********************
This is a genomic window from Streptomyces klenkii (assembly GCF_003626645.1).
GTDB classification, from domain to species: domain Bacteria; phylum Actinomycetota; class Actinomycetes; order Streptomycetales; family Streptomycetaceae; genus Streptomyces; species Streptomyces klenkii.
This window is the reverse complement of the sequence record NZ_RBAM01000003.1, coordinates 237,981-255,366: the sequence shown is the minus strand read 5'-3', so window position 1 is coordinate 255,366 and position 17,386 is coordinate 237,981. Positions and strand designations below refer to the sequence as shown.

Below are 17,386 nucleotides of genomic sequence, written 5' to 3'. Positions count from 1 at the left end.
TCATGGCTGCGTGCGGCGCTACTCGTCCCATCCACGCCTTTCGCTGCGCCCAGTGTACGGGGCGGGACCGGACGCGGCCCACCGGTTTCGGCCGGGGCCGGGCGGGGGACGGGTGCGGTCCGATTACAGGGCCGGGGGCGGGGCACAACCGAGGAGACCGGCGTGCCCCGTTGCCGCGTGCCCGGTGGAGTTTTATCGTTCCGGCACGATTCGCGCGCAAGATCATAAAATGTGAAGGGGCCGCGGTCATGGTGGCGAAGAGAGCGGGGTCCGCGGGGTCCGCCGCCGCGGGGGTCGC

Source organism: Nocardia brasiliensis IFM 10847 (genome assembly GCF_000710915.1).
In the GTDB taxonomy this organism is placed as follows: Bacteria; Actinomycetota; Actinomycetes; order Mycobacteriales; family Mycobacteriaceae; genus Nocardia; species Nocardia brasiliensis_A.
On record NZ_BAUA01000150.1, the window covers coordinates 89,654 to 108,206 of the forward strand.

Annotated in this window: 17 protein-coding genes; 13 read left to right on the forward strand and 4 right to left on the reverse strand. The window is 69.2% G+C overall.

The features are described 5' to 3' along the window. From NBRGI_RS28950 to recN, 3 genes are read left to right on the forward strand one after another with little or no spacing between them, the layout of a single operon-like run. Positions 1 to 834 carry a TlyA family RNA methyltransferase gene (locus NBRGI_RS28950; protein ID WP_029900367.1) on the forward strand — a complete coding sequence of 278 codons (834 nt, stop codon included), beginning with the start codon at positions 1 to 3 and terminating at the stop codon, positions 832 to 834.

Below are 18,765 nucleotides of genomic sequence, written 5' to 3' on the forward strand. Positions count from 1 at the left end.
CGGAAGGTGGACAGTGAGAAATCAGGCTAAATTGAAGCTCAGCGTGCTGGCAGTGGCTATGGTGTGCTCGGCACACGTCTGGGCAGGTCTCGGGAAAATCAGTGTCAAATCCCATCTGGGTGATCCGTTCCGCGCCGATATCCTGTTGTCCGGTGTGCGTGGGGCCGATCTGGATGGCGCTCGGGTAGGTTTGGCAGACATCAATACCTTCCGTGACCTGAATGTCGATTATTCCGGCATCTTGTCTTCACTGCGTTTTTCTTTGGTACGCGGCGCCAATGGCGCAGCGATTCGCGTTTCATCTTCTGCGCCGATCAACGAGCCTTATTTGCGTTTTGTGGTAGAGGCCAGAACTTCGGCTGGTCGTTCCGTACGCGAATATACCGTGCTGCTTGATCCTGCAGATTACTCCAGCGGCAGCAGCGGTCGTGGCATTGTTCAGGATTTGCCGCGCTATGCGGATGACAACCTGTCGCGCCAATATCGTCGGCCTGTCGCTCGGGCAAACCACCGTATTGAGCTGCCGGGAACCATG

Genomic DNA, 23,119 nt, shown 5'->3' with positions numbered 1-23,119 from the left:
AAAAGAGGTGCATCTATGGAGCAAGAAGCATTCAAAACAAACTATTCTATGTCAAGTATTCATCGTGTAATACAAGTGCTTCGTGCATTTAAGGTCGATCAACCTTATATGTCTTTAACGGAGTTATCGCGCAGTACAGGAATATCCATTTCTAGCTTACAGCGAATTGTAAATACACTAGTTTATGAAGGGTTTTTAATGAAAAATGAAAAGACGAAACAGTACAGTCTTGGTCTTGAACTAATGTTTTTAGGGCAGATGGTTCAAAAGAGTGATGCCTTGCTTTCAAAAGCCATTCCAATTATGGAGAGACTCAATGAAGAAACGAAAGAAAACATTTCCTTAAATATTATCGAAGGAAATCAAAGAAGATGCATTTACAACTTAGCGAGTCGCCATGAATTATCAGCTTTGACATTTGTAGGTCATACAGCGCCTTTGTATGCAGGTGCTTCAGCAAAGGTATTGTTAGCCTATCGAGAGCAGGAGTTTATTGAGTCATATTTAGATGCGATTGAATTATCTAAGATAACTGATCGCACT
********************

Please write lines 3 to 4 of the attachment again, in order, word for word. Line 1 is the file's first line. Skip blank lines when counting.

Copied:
This window is the reverse complement of the sequence record NZ_RBAM01000003.1, coordinates 237,981-255,366: the sequence shown is the minus strand read 5'-3', so window position 1 is coordinate 255,366 and position 17,386 is coordinate 237,981. Positions and strand designations below refer to the sequence as shown.

Below are 17,386 nucleotides of genomic sequence, written 5' to 3'. Positions count from 1 at the left end.